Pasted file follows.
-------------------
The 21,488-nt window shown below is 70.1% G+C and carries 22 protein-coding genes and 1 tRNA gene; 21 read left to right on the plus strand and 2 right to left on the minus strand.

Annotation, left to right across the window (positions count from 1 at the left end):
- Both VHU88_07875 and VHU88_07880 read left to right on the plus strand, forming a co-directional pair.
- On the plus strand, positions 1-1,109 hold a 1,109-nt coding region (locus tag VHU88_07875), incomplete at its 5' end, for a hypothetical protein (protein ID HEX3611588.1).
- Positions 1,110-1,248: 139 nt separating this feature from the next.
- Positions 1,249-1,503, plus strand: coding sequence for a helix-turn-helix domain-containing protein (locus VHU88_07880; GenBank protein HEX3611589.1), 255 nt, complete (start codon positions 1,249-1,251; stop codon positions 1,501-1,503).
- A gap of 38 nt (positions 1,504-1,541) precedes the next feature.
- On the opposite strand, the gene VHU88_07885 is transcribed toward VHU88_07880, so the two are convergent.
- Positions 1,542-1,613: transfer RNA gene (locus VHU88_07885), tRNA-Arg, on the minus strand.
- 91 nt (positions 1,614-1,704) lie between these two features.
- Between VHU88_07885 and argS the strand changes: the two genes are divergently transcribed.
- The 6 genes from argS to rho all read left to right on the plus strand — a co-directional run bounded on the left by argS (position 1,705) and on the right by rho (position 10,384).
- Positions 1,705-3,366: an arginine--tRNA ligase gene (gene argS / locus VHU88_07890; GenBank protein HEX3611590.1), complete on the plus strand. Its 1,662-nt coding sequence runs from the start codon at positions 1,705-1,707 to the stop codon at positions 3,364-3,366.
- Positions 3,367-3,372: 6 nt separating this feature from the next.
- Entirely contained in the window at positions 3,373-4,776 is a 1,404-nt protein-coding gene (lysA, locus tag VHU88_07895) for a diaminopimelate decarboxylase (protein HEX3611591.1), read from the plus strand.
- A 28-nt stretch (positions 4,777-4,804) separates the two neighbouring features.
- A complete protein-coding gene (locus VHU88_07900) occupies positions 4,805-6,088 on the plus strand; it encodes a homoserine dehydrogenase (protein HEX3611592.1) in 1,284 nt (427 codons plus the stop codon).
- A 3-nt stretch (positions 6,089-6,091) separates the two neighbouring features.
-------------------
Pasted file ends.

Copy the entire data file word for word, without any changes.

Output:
The 21,488-nt window shown below is 70.1% G+C and carries 22 protein-coding genes and 1 tRNA gene; 21 read left to right on the plus strand and 2 right to left on the minus strand.

Annotation, left to right across the window (positions count from 1 at the left end):
- Both VHU88_07875 and VHU88_07880 read left to right on the plus strand, forming a co-directional pair.
- On the plus strand, positions 1-1,109 hold a 1,109-nt coding region (locus tag VHU88_07875), incomplete at its 5' end, for a hypothetical protein (protein ID HEX3611588.1).
- Positions 1,110-1,248: 139 nt separating this feature from the next.
- Positions 1,249-1,503, plus strand: coding sequence for a helix-turn-helix domain-containing protein (locus VHU88_07880; GenBank protein HEX3611589.1), 255 nt, complete (start codon positions 1,249-1,251; stop codon positions 1,501-1,503).
- A gap of 38 nt (positions 1,504-1,541) precedes the next feature.
- On the opposite strand, the gene VHU88_07885 is transcribed toward VHU88_07880, so the two are convergent.
- Positions 1,542-1,613: transfer RNA gene (locus VHU88_07885), tRNA-Arg, on the minus strand.
- 91 nt (positions 1,614-1,704) lie between these two features.
- Between VHU88_07885 and argS the strand changes: the two genes are divergently transcribed.
- The 6 genes from argS to rho all read left to right on the plus strand — a co-directional run bounded on the left by argS (position 1,705) and on the right by rho (position 10,384).
- Positions 1,705-3,366: an arginine--tRNA ligase gene (gene argS / locus VHU88_07890; GenBank protein HEX3611590.1), complete on the plus strand. Its 1,662-nt coding sequence runs from the start codon at positions 1,705-1,707 to the stop codon at positions 3,364-3,366.
- Positions 3,367-3,372: 6 nt separating this feature from the next.
- Entirely contained in the window at positions 3,373-4,776 is a 1,404-nt protein-coding gene (lysA, locus tag VHU88_07895) for a diaminopimelate decarboxylase (protein HEX3611591.1), read from the plus strand.
- A 28-nt stretch (positions 4,777-4,804) separates the two neighbouring features.
- A complete protein-coding gene (locus VHU88_07900) occupies positions 4,805-6,088 on the plus strand; it encodes a homoserine dehydrogenase (protein HEX3611592.1) in 1,284 nt (427 codons plus the stop codon).
- A 3-nt stretch (positions 6,089-6,091) separates the two neighbouring features.